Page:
A new anthology of Indian authors writing in, and translating into, English, Future Library: Contemporary Indian Writing creates a new sense of contemporariness on the Indian literary scene. This arrangement distinguishes the book from other anthologies of Indian literature which are for the most part organized around a linguistic binary: they are collections either of Indian writing in English or of Indian writing in regional languages English translation, while the project of anthologizing as a whole also seems to be restricted to English for it is difficult to recall any anthologies putting together regional literatures in a single volume.
Long related orally, the Sanskrit epic Mahabharata is believed to have been composed in written form between 300 BCE and 300 CE, the epic narrates the tale of greed and compassion between two clans, the Kauravas and the Pandavas, and has life lessons that transcend any particular civilization. The family feud over a kingdom speaks of sacrifice, love, lust, and enmity.
Indians take their gods and goddesses seriously, holding them extraordinarily close by means of innumerable festivals round the year, and striving to find every possible opportunity to pray to the divine, wish-granting beings in as many ways as humanly possible. As a result, everything from personal problems to social evils becomes a matter of divine intervention. In his 2014 novel Nireeswaran (recently translated from Malayalam into English by Ministhy S), author VJ James has dared to make a case for human intervention by floating the idea of an un-god. The single-word title is the antonym of Eswaran (God).
Was Prince Siddhartha’s wife Yasodhara so awful that he felt compelled to renounce everything to get away from it all? So runs, at least, a misogynistic joke about the story of Buddha’s life and Enlightenment. The question remains, however, and in recent times, this story has been revisited in fiction to imagine the circumstances that could have led to his departure from worldly affairs.
Jawaharlal Nehru, India’s first Prime Minister, was the earliest advocate of the Non-Alignment Movement, a doctrine that enabled the newly decolonized nations to keep away from the larger world politics of the Cold War. Additionally, Gandhi, the Father of the Nation, took the stance of non-violence that, in the sphere of international politics, restrained India from interacting with the world in a way that requires aggression. On the one hand, both non-alignment and non-violence have encouraged a view of India as a nation that has not engaged with the world in terms of clearly taking a stand in the face of international conflicts. On the other, India also has also been known to cultivate strategic alliances with nations that show considerably less reticence contrary to the spirit of non-alignment. India also maintains nuclear weapons, thus seemingly violating the fundamentals of non-alignment and non-violence.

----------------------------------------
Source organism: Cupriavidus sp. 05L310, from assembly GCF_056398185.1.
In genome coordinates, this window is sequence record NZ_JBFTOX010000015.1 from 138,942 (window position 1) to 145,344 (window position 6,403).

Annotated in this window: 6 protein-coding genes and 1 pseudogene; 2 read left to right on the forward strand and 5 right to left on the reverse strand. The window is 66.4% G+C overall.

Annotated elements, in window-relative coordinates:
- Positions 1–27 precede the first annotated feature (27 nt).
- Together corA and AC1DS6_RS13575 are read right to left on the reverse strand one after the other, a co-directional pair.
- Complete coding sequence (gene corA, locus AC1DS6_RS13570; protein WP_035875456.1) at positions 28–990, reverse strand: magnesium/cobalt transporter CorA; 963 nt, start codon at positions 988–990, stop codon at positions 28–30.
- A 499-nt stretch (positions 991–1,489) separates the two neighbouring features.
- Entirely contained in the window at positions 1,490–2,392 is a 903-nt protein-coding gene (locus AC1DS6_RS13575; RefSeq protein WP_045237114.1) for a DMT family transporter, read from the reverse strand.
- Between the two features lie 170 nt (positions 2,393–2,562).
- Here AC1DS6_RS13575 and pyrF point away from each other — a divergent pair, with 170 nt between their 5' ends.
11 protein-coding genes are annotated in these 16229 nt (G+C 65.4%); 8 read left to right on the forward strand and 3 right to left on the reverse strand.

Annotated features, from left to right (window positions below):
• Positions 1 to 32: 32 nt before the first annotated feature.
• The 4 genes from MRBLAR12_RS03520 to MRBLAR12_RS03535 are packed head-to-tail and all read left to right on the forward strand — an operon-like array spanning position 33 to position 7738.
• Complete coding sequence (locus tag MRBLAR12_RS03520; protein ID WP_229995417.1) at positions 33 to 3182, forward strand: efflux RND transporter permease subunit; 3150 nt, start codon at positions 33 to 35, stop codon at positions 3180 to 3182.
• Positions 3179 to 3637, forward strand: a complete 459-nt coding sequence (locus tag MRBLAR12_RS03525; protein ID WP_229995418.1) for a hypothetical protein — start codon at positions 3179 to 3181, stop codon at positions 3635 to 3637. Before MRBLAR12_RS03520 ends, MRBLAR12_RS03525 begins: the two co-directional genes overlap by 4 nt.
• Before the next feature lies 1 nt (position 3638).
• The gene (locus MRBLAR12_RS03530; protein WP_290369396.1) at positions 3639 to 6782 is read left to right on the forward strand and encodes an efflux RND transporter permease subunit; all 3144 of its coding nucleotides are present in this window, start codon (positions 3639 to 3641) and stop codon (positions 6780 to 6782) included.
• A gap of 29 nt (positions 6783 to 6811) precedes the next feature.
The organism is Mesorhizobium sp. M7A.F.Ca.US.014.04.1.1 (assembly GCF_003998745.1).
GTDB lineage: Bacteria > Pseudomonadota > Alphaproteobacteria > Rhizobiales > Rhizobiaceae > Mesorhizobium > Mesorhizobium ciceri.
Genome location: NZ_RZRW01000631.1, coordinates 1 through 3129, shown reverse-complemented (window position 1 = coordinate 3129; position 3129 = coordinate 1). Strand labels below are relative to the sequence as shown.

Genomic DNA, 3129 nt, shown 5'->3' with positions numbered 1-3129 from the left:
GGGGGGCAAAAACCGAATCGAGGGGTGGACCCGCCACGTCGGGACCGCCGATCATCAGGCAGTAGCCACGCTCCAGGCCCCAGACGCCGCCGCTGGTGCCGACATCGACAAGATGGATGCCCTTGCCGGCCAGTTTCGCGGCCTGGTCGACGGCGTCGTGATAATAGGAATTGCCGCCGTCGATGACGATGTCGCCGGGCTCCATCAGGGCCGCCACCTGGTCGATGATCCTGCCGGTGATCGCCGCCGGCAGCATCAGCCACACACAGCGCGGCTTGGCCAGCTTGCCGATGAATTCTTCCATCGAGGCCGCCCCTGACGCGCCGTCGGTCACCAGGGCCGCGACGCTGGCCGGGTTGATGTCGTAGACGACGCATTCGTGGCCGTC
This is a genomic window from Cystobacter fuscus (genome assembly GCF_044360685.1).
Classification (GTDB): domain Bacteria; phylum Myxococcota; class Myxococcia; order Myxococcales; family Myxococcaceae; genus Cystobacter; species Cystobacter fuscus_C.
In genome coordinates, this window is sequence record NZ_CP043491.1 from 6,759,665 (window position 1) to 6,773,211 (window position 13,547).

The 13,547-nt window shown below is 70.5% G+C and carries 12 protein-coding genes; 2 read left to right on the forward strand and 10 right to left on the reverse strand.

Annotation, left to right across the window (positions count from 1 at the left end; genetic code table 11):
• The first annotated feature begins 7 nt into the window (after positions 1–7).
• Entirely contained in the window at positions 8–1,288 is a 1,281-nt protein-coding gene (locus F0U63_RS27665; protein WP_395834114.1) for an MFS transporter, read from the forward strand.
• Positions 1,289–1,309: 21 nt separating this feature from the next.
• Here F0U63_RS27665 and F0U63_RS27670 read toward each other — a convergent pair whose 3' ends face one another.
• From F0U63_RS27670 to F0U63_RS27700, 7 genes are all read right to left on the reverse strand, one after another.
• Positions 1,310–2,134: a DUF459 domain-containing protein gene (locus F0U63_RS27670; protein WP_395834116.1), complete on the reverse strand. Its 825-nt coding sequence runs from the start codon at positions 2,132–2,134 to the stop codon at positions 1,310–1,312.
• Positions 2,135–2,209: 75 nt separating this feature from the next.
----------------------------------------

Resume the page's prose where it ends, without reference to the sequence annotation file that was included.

Konkani writer Damodar Mauzo’s collection The Wait and Other Stories, translated by Xavier Cota into English, stands out for its simplicity. One might expect it to be about Goa, the region in southwestern Indian where Konkani is spoken. However, the canvas of the storytelling is far wider.
South Asia is a literary universe unto itself. It is home to hundreds of languages intersecting in multiple ways with history, ritual, and traditions of the classical Sanskrit as well as vernacular orality. In Sensitive Reading: The Pleasures of South Asian Literature in Translation, editors Yigal Bronner and Charles Hallisey put together a set of texts from multiple languages translated by renowned Indologist David Shulman (along with works of music as well as a work of visual art). The chosen texts all to a greater or lesser extent deal with love—declarations of love, desire, longing, love for the divine, and the pain of separation. Their curation brings together the classics from the ancient and medieval periods in Indian history with a smattering of works closer to the present—19th and 20th centuries.